Besides our NCJW connection, I once interviewed her husband (for the Jewish Chronicle) when he received a wonderful award from the synagogue they belonged to. The three of us sat together in their dining room while I interviewed the two of them. He wanted her there. They were so close. He had prepared a small feast of Middle Eastern finger foods. It was hard to type, interview and eat. But that is what I had to do that day. Luckily they both loved the article when it was published.

This past March, I drove her to the National Council of Jewish Women Convention in St. Louis. We had spent five hours driving there and five hours driving home together, besides the four days at the convention. You learn a lot about someone when you spend so much time alone together.

In the car we talked about our families. She was very proud of her nephews. And spoke about them as I spoke about my children. We talked about interfaith, as we would soon be having, our interfaith event.   We had combined learning about different religions and the issue of divorce in these religions: Judaism, Catholicism and Islam. As these three religions had different and definite rules on divorce. It turned out to be a wonderful panel discussion. And she was one of the panalists.

We talked about her mother, who was ill. And I talked about the death of my parents. Her mother died just a month ago. I know it was hard for her.

I took her to her home and parked in the driveway. I pulled out her suitcase. And her husband came to get it. And I left them.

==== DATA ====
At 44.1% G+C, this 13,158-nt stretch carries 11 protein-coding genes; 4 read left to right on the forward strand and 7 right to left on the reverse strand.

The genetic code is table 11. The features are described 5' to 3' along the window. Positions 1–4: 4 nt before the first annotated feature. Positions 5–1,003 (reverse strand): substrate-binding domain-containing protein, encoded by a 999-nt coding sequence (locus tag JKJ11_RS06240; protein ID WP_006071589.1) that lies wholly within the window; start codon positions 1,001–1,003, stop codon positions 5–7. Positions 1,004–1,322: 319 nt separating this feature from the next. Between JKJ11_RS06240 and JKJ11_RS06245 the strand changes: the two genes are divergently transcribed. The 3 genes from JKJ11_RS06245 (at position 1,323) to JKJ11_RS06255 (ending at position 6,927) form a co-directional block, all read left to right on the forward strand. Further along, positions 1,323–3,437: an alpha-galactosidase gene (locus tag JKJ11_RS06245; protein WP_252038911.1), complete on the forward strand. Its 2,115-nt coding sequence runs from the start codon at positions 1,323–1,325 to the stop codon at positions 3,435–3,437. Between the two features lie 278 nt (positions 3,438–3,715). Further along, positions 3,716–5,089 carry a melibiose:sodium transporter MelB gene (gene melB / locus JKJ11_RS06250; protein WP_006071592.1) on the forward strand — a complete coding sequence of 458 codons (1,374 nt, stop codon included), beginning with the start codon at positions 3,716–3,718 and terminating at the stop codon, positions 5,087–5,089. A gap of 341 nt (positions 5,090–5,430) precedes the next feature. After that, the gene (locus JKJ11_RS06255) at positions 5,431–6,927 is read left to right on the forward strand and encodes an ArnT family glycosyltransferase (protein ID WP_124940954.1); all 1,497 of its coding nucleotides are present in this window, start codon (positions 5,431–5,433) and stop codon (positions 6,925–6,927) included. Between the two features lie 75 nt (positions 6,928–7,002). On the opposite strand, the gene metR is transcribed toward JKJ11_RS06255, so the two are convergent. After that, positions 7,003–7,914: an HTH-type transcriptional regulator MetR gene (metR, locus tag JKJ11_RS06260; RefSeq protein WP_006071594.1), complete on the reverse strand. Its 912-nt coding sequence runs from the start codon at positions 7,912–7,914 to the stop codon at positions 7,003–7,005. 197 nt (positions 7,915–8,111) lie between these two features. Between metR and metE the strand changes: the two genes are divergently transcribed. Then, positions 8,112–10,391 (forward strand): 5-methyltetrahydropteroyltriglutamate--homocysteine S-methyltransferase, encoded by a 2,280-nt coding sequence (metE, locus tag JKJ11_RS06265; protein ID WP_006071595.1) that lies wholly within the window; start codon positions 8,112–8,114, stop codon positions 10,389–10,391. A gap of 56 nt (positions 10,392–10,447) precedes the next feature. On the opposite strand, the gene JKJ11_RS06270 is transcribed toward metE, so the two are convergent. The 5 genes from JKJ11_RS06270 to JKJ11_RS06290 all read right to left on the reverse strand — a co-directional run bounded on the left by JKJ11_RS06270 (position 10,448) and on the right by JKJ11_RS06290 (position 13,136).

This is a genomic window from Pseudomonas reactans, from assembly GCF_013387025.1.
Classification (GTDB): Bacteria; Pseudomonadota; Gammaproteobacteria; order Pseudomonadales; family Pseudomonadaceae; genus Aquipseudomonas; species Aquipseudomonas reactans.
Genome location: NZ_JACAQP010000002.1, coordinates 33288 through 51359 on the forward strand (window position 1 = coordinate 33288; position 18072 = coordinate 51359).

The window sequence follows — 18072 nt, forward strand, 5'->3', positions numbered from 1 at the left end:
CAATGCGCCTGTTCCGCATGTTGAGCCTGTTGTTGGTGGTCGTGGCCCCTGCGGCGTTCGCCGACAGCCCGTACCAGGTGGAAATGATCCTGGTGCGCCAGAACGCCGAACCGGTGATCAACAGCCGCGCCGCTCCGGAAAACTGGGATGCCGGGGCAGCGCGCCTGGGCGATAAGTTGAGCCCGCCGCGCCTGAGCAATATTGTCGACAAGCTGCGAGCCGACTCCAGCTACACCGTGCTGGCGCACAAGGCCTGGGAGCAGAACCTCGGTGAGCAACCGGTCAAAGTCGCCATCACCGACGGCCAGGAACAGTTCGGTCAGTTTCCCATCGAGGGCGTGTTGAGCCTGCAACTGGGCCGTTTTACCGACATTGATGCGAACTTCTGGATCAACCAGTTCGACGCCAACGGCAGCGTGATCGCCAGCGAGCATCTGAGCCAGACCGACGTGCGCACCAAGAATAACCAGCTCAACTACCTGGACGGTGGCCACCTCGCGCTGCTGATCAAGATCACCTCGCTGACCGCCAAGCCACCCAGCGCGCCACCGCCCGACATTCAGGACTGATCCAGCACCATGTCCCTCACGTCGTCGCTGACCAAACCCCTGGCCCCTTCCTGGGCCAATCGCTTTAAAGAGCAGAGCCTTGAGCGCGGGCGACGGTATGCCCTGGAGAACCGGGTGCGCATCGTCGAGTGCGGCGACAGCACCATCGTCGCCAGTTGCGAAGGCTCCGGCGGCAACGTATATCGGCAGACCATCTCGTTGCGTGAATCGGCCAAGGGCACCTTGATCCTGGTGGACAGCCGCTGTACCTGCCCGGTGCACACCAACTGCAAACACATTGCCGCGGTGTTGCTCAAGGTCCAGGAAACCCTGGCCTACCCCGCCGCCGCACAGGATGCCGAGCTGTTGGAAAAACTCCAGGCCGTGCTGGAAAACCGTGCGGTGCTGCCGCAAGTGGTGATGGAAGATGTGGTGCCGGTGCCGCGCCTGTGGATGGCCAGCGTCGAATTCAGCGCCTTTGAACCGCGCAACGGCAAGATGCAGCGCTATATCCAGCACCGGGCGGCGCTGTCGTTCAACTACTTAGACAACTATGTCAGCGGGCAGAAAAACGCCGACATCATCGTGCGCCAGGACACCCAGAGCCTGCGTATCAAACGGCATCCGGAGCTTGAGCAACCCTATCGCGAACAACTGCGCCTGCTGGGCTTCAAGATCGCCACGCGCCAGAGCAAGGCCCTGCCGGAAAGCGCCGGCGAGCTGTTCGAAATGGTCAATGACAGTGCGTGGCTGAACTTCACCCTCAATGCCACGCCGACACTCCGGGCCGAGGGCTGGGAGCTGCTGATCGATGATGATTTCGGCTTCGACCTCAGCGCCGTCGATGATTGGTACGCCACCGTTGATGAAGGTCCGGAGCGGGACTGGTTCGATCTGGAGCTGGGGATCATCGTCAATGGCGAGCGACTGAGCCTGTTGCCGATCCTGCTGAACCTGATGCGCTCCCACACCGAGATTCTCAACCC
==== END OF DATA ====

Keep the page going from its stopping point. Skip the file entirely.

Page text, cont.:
A few days later, they both showed up at my house. He had made Hamantaschen for Purim. And they wanted me to have some as a thank you and because the holiday was soon. It is tradition to bring snacks, ‘shaloch manot,” for Purim.

I last saw her last week. We met by chance in a women’s clothing store. I feeling blue about something. She was out shopping for the first time since her Mom had passed. I had been out of town when her Mom died, so had not been at the funeral or paid a visit.

We talked about NCJW and when she would get back to volunteering. I told her everyone understood.   It is difficult to lose your mother. When she was ready it was time enough.

We showed each other what we were trying on. She had on a long black skirt, with lace and tiers, very her, and a black and white top.   She asked my opinion. I said I liked both pieces, but not together. She told me I was wrong.  And that was okay because we are both opinionated and strong willed women.

I knew she was back to herself. I smiled and said, Okay. To each their own style.

And now I feel sad.  I do not think she ever wore the new outfit she had tried on.  I see her in my mind twirling the long black skirt for me.

She will never volunteer again.

I am shocked.

Baruck Dayan haEmet, May her Name be for a blessing.